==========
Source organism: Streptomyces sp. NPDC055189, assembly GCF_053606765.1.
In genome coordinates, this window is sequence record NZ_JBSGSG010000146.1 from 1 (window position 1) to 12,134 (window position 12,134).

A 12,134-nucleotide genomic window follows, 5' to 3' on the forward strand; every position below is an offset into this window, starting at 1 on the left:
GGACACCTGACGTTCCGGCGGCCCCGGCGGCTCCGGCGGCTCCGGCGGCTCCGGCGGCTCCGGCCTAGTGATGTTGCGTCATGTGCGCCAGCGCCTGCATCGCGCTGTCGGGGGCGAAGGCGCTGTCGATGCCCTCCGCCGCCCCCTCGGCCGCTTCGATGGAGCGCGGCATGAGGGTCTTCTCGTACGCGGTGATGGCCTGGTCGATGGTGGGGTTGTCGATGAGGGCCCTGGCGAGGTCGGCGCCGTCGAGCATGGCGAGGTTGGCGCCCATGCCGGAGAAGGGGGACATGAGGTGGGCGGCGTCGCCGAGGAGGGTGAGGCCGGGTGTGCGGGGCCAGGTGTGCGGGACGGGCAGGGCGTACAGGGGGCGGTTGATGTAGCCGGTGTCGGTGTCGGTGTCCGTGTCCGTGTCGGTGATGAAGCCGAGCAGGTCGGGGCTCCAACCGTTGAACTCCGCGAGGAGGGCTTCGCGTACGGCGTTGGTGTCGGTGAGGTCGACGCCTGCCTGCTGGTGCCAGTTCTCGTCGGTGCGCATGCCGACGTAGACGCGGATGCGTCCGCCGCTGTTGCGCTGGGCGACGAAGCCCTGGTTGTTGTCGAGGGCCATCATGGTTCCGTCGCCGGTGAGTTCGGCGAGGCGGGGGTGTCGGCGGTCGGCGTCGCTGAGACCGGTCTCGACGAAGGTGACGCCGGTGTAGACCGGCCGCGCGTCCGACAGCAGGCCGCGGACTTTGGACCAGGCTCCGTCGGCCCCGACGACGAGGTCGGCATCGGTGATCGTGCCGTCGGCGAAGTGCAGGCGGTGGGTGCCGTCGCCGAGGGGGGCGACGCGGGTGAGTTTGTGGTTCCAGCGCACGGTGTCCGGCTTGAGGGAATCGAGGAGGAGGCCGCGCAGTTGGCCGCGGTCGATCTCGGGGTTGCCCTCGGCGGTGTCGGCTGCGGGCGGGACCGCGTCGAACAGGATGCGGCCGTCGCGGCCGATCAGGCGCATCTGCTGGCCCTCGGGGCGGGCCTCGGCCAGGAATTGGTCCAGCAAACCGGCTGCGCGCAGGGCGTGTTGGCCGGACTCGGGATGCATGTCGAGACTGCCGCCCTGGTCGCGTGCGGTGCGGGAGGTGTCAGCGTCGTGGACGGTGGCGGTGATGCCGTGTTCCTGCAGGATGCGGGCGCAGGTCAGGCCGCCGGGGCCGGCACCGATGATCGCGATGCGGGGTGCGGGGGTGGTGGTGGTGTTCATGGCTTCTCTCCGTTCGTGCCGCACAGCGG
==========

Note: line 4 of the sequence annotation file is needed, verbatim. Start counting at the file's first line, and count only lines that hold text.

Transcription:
GGACACCTGACGTTCCGGCGGCCCCGGCGGCTCCGGCGGCTCCGGCGGCTCCGGCGGCTCCGGCCTAGTGATGTTGCGTCATGTGCGCCAGCGCCTGCATCGCGCTGTCGGGGGCGAAGGCGCTGTCGATGCCCTCCGCCGCCCCCTCGGCCGCTTCGATGGAGCGCGGCATGAGGGTCTTCTCGTACGCGGTGATGGCCTGGTCGATGGTGGGGTTGTCGATGAGGGCCCTGGCGAGGTCGGCGCCGTCGAGCATGGCGAGGTTGGCGCCCATGCCGGAGAAGGGGGACATGAGGTGGGCGGCGTCGCCGAGGAGGGTGAGGCCGGGTGTGCGGGGCCAGGTGTGCGGGACGGGCAGGGCGTACAGGGGGCGGTTGATGTAGCCGGTGTCGGTGTCGGTGTCCGTGTCCGTGTCGGTGATGAAGCCGAGCAGGTCGGGGCTCCAACCGTTGAACTCCGCGAGGAGGGCTTCGCGTACGGCGTTGGTGTCGGTGAGGTCGACGCCTGCCTGCTGGTGCCAGTTCTCGTCGGTGCGCATGCCGACGTAGACGCGGATGCGTCCGCCGCTGTTGCGCTGGGCGACGAAGCCCTGGTTGTTGTCGAGGGCCATCATGGTTCCGTCGCCGGTGAGTTCGGCGAGGCGGGGGTGTCGGCGGTCGGCGTCGCTGAGACCGGTCTCGACGAAGGTGACGCCGGTGTAGACCGGCCGCGCGTCCGACAGCAGGCCGCGGACTTTGGACCAGGCTCCGTCGGCCCCGACGACGAGGTCGGCATCGGTGATCGTGCCGTCGGCGAAGTGCAGGCGGTGGGTGCCGTCGCCGAGGGGGGCGACGCGGGTGAGTTTGTGGTTCCAGCGCACGGTGTCCGGCTTGAGGGAATCGAGGAGGAGGCCGCGCAGTTGGCCGCGGTCGATCTCGGGGTTGCCCTCGGCGGTGTCGGCTGCGGGCGGGACCGCGTCGAACAGGATGCGGCCGTCGCGGCCGATCAGGCGCATCTGCTGGCCCTCGGGGCGGGCCTCGGCCAGGAATTGGTCCAGCAAACCGGCTGCGCGCAGGGCGTGTTGGCCGGACTCGGGATGCATGTCGAGACTGCCGCCCTGGTCGCGTGCGGTGCGGGAGGTGTCAGCGTCGTGGACGGTGGCGGTGATGCCGTGTTCCTGCAGGATGCGGGCGCAGGTCAGGCCGCCGGGGCCGGCACCGATGATCGCGATGCGGGGTGCGGGGGTGGTGGTGGTGTTCATGGCTTCTCTCCGTTCGTGCCGCACAGCGG